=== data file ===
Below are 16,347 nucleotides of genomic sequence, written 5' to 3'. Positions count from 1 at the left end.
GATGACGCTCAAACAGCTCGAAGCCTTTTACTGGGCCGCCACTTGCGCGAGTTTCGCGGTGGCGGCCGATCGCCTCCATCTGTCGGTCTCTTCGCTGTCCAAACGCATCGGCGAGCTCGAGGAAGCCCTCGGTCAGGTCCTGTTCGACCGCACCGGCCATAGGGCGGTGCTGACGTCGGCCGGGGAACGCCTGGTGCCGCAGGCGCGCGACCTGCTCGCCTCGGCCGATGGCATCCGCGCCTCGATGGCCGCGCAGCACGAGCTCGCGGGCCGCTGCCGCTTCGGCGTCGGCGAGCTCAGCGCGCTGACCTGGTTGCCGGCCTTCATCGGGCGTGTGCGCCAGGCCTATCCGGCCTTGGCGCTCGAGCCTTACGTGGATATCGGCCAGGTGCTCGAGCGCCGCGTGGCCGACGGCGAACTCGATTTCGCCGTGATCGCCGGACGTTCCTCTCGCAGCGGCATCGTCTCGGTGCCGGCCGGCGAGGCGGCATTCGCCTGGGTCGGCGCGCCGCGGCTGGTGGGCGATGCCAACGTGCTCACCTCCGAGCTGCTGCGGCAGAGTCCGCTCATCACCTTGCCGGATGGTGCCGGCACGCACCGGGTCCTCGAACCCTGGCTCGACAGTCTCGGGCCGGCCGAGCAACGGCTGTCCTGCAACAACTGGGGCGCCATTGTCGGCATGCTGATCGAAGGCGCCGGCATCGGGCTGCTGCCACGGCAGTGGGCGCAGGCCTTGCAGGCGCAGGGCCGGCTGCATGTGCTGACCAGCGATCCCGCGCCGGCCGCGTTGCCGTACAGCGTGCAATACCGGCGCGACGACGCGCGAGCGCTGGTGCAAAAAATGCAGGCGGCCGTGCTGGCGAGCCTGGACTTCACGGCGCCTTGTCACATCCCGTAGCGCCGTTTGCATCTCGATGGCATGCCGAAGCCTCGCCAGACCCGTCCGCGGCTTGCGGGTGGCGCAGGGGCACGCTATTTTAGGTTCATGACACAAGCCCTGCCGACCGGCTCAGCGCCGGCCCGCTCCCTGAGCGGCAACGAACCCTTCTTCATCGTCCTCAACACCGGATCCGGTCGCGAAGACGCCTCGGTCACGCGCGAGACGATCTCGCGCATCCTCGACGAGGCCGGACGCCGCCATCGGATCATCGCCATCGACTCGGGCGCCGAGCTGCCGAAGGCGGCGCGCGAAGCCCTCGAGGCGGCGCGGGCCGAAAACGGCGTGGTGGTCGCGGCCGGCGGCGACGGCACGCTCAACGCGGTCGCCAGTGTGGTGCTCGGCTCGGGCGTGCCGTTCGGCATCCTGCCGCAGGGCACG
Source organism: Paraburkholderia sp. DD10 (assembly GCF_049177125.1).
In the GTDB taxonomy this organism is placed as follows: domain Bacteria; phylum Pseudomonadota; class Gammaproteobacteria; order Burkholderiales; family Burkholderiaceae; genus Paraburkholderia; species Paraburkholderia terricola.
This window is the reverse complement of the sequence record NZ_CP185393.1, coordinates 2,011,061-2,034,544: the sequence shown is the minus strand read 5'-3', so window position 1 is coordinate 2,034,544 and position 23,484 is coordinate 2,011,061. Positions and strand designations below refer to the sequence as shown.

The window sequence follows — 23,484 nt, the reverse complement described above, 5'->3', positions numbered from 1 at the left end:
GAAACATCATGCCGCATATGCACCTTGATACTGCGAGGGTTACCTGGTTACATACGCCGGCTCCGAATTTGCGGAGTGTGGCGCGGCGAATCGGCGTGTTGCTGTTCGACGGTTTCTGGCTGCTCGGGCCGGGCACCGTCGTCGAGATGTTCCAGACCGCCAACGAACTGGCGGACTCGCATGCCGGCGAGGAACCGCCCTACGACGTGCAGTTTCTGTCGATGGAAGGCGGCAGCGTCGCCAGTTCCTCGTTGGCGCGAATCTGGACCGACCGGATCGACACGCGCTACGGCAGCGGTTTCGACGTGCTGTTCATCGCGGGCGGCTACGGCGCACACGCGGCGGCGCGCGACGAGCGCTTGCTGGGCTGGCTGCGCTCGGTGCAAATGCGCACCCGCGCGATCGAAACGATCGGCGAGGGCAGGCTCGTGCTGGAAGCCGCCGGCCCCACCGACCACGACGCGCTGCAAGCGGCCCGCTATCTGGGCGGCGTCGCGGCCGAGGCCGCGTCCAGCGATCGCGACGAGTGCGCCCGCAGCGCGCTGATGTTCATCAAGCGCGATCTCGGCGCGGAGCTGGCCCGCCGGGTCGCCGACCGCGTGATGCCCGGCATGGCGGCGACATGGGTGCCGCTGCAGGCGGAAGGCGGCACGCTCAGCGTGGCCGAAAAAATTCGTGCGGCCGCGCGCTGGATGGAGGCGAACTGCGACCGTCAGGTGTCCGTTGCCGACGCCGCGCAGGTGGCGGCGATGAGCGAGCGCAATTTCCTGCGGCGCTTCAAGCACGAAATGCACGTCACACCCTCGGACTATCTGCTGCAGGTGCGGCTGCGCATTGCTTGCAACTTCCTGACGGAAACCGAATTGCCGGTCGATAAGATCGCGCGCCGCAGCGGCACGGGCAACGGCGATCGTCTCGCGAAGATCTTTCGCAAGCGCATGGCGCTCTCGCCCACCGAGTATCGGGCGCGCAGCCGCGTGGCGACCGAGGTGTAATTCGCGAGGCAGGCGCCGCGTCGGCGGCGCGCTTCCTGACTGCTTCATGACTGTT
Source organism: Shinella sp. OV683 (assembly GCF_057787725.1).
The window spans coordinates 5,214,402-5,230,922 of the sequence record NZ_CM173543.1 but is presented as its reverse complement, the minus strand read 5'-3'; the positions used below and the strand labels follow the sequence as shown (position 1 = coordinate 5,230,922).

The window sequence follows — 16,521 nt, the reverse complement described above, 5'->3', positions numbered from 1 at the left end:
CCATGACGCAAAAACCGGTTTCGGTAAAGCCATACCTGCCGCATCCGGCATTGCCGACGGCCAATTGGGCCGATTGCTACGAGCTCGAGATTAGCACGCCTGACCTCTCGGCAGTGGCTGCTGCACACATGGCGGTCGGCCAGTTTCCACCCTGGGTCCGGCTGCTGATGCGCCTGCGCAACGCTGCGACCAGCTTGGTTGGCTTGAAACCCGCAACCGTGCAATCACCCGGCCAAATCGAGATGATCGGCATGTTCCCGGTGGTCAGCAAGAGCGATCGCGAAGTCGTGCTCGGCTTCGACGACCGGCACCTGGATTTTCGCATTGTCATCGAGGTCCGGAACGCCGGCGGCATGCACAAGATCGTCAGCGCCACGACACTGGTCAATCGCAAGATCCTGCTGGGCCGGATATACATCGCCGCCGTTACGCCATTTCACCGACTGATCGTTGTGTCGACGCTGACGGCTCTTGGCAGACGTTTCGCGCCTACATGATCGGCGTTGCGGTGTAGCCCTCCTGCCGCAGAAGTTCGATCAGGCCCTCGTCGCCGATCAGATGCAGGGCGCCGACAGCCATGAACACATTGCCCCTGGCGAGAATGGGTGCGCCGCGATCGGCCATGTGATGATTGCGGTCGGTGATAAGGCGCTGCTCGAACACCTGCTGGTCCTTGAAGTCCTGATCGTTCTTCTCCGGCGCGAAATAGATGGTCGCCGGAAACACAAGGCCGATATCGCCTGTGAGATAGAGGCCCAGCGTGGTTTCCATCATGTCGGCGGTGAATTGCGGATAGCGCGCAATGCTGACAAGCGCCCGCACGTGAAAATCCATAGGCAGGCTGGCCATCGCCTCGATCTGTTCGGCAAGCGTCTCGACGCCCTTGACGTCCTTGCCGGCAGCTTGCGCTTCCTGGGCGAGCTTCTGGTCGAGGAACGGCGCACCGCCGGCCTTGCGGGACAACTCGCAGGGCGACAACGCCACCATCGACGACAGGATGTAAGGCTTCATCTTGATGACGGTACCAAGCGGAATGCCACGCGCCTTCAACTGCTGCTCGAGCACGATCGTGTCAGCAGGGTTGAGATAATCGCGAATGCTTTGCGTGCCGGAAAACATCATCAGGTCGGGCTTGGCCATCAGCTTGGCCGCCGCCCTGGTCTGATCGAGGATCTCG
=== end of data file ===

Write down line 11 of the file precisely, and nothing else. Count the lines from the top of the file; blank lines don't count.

CCATGACGCAAAAACCGGTTTCGGTAAAGCCATACCTGCCGCATCCGGCATTGCCGACGGCCAATTGGGCCGATTGCTACGAGCTCGAGATTAGCACGCCTGACCTCTCGGCAGTGGCTGCTGCACACATGGCGGTCGGCCAGTTTCCACCCTGGGTCCGGCTGCTGATGCGCCTGCGCAACGCTGCGACCAGCTTGGTTGGCTTGAAACCCGCAACCGTGCAATCACCCGGCCAAATCGAGATGATCGGCATGTTCCCGGTGGTCAGCAAGAGCGATCGCGAAGTCGTGCTCGGCTTCGACGACCGGCACCTGGATTTTCGCATTGTCATCGAGGTCCGGAACGCCGGCGGCATGCACAAGATCGTCAGCGCCACGACACTGGTCAATCGCAAGATCCTGCTGGGCCGGATATACATCGCCGCCGTTACGCCATTTCACCGACTGATCGTTGTGTCGACGCTGACGGCTCTTGGCAGACGTTTCGCGCCTACATGATCGGCGTTGCGGTGTAGCCCTCCTGCCGCAGAAGTTCGATCAGGCCCTCGTCGCCGATCAGATGCAGGGCGCCGACAGCCATGAACACATTGCCCCTGGCGAGAATGGGTGCGCCGCGATCGGCCATGTGATGATTGCGGTCGGTGATAAGGCGCTGCTCGAACACCTGCTGGTCCTTGAAGTCCTGATCGTTCTTCTCCGGCGCGAAATAGATGGTCGCCGGAAACACAAGGCCGATATCGCCTGTGAGATAGAGGCCCAGCGTGGTTTCCATCATGTCGGCGGTGAATTGCGGATAGCGCGCAATGCTGACAAGCGCCCGCACGTGAAAATCCATAGGCAGGCTGGCCATCGCCTCGATCTGTTCGGCAAGCGTCTCGACGCCCTTGACGTCCTTGCCGGCAGCTTGCGCTTCCTGGGCGAGCTTCTGGTCGAGGAACGGCGCACCGCCGGCCTTGCGGGACAACTCGCAGGGCGACAACGCCACCATCGACGACAGGATGTAAGGCTTCATCTTGATGACGGTACCAAGCGGAATGCCACGCGCCTTCAACTGCTGCTCGAGCACGATCGTGTCAGCAGGGTTGAGATAATCGCGAATGCTTTGCGTGCCGGAAAACATCATCAGGTCGGGCTTGGCCATCAGCTTGGCCGCCGCCCTGGTCTGATCGAGGATCTCG